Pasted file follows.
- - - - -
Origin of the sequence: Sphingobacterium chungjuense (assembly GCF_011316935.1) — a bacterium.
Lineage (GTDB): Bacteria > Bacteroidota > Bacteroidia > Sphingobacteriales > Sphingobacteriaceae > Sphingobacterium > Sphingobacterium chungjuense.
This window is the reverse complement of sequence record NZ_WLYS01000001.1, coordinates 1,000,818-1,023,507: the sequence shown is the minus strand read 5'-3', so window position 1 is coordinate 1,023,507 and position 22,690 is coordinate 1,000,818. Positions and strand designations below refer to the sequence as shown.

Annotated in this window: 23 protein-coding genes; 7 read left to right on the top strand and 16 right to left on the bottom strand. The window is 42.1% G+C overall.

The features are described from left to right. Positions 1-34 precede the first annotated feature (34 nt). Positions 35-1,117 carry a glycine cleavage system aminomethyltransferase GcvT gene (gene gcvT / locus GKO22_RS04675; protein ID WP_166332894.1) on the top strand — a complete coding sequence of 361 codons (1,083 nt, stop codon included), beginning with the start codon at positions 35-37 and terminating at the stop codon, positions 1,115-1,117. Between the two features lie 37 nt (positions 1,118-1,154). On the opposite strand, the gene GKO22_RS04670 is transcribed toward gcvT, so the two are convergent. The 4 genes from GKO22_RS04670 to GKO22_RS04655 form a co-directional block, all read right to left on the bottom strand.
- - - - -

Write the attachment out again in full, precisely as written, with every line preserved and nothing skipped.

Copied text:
Origin of the sequence: Sphingobacterium chungjuense (assembly GCF_011316935.1) — a bacterium.
Lineage (GTDB): Bacteria > Bacteroidota > Bacteroidia > Sphingobacteriales > Sphingobacteriaceae > Sphingobacterium > Sphingobacterium chungjuense.
This window is the reverse complement of sequence record NZ_WLYS01000001.1, coordinates 1,000,818-1,023,507: the sequence shown is the minus strand read 5'-3', so window position 1 is coordinate 1,023,507 and position 22,690 is coordinate 1,000,818. Positions and strand designations below refer to the sequence as shown.

Annotated in this window: 23 protein-coding genes; 7 read left to right on the top strand and 16 right to left on the bottom strand. The window is 42.1% G+C overall.

The features are described from left to right. Positions 1-34 precede the first annotated feature (34 nt). Positions 35-1,117 carry a glycine cleavage system aminomethyltransferase GcvT gene (gene gcvT / locus GKO22_RS04675; protein ID WP_166332894.1) on the top strand — a complete coding sequence of 361 codons (1,083 nt, stop codon included), beginning with the start codon at positions 35-37 and terminating at the stop codon, positions 1,115-1,117. Between the two features lie 37 nt (positions 1,118-1,154). On the opposite strand, the gene GKO22_RS04670 is transcribed toward gcvT, so the two are convergent. The 4 genes from GKO22_RS04670 to GKO22_RS04655 form a co-directional block, all read right to left on the bottom strand.